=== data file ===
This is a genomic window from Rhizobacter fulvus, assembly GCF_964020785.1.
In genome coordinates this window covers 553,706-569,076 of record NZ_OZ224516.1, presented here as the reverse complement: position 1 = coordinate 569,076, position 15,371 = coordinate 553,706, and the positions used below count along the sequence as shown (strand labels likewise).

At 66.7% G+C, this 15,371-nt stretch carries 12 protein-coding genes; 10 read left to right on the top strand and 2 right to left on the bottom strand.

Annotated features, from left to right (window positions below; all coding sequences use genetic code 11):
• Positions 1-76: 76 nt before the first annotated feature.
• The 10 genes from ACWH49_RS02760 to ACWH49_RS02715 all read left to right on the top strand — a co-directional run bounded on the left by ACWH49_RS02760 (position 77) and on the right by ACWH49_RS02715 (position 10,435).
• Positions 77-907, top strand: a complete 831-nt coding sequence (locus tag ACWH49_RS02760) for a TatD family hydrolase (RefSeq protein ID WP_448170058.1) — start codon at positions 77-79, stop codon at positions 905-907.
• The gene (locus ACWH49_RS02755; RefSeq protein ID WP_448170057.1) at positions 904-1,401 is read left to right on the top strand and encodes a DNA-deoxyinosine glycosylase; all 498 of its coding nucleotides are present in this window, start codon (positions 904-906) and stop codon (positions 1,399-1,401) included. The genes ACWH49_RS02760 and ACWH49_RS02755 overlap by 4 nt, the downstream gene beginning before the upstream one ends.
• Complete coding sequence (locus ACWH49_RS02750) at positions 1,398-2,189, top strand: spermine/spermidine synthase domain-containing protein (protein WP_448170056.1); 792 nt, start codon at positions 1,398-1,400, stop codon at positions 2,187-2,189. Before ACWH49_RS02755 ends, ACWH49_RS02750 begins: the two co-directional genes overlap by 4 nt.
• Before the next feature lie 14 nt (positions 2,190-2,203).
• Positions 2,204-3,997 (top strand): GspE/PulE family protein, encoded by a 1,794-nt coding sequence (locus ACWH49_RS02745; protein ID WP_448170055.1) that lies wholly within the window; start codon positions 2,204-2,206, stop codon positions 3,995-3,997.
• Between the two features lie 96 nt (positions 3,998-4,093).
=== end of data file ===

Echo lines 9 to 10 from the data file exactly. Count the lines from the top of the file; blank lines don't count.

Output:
• Complete coding sequence (locus ACWH49_RS02750) at positions 1,398-2,189, top strand: spermine/spermidine synthase domain-containing protein (protein WP_448170056.1); 792 nt, start codon at positions 1,398-1,400, stop codon at positions 2,187-2,189. Before ACWH49_RS02755 ends, ACWH49_RS02750 begins: the two co-directional genes overlap by 4 nt.
• Before the next feature lie 14 nt (positions 2,190-2,203).